[OPINION | Newspoint] How far can Duterte go?
An increasingly anxious discussion goes on about how far Rodrigo Duterte intends to go with his presidential powers, but it seems poorly focused.
Given what he has managed to do within just over a year with those powers, and still threatens to do with them, there’s no telling where he will stop. Perhaps the more pertinent and useful question is, What will stop him?
For sure, alone, Duterte cannot do what he wants. But that provides scarce consolation. With good numbers at the polls — a high numerical majority, in fact — how could he feel alone? With the laughs he gets for his crude utterances as a validation, why shouldn’t he dish out more and more of them?
But tasteless theater is the least of our worries. What he has done truly horrifically is to get the institutions expected precisely to restrain him – Congress and the judiciary – to play along. They, in fact, look more like colluders than restrainers.
An egregious case involves Senator Leila de Lima. She has languished in jail for 8 months now, victim of presidential vendetta. All Duterte had to do was mark her – for daring to investigate him for death-squad murders during his autocratic mayoralty of Davao City. Her investigation started when she was chairperson of the Commission on Human Rights and he mayor, and it continued when she became senator and he president. Confessed assassins have testified against him.
De Lima herself is accused of dealing in illegal drugs. The case was cooked in Congress without any concrete evidence and almost entirely on the testimonies of life-term convicts herded by Duterte’s justice secretary, himself the penitentiary’s chief boss; yet, for all the hallmarks of conspiracy and concoctions, the Supreme Court found everything regular and denied de Lima such basic humanitarian gesture as it was only to quick to grant far less deserving beneficiaries – bail for temporary freedom.
In other cases, Duterte needs only his police to do his bidding, such as in his war against drugs, which has taken thousands of lives and given rise to widespread accusations of extrajudicial killings (EJK, in the more popular reference).
Possibly feeling confident that it is time he made his big push toward authoritarianism, a goal he has made no secret of from the start, he now warns about it more often and sternly; he also says he prefers a revolutionary government to a martial-law dictatorship. As if a choice is offered and one offer might be more palatable than the other, the debate inspired by Duterte’s threat seems, strangely, framed by questions like, Which is the more justifiable emergency? Is any emergency justifiable at all?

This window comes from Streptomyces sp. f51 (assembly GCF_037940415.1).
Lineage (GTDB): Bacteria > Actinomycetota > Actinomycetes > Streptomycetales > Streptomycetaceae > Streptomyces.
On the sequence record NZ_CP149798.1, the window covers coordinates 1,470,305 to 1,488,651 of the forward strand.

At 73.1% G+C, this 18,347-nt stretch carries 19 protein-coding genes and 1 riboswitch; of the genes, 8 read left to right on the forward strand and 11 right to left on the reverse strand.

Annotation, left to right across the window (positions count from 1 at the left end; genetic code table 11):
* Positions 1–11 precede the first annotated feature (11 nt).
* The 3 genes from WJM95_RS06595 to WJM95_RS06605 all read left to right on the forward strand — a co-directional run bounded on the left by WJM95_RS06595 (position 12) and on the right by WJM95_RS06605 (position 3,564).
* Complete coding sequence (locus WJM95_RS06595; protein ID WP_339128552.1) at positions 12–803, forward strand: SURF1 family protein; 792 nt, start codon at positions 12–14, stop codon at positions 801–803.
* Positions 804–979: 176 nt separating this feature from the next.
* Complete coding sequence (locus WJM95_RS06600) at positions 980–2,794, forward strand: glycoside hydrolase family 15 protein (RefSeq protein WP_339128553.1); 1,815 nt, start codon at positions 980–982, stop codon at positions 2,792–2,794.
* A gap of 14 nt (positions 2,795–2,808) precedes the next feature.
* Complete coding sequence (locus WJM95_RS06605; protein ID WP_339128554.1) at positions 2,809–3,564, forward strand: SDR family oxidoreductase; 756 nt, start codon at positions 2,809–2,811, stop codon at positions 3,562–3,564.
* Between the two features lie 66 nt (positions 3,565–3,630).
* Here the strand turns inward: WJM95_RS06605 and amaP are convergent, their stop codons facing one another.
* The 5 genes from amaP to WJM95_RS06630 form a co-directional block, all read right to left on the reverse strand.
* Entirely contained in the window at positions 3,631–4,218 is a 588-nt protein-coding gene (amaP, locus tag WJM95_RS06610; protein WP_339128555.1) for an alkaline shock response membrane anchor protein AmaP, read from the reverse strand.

These questions seem to me to betray a sense of denial, if not a sense of resignation or defeat or some inclination toward compromise. Is it because the nation has been put in a situation so desperate the armed forces are its only hope and, having so far generally shown obedience to their commander in chief, these armed forces hardly inspire hope?
Realistically, the military, indeed, is the ultimate swing force, and Duterte knows it. That he has not pushed as much as he does reflects his own doubts about the measure of military support he had; that he’s now pushing ever harder might have to do with Marawi.
To Duterte, Marawi may well have been the supreme test of comradeship between him and his soldiers. They followed him to battle, and on to victory. Never mind the suspicions that he had himself provoked the confrontation, never mind the colossal cost it has exacted in lives and resources and continues to exact in prolonged suffering. As a military objective, Marawi should have been easy enough to justify in the context of the long-festering conflict between the central government and Muslim Mindanao and the more recent worldwide complication of Islamic terrorism.
But a revolutionary government? That is the ends of the earth. If they follow Duterte that far, the armed forces will be throwing away their finest moment, their moment of redemption, achieved in 1986 when they recommitted themselves to democracy as the Armed Forces of the Filipino People and, along with them, booted out the dictator.
They follow Duterte that far, and they will find themselves back in their moment of ignominy, back in 1972, when they strung along that same dictator, the very same one Duterte professes to idolize. – Rappler.com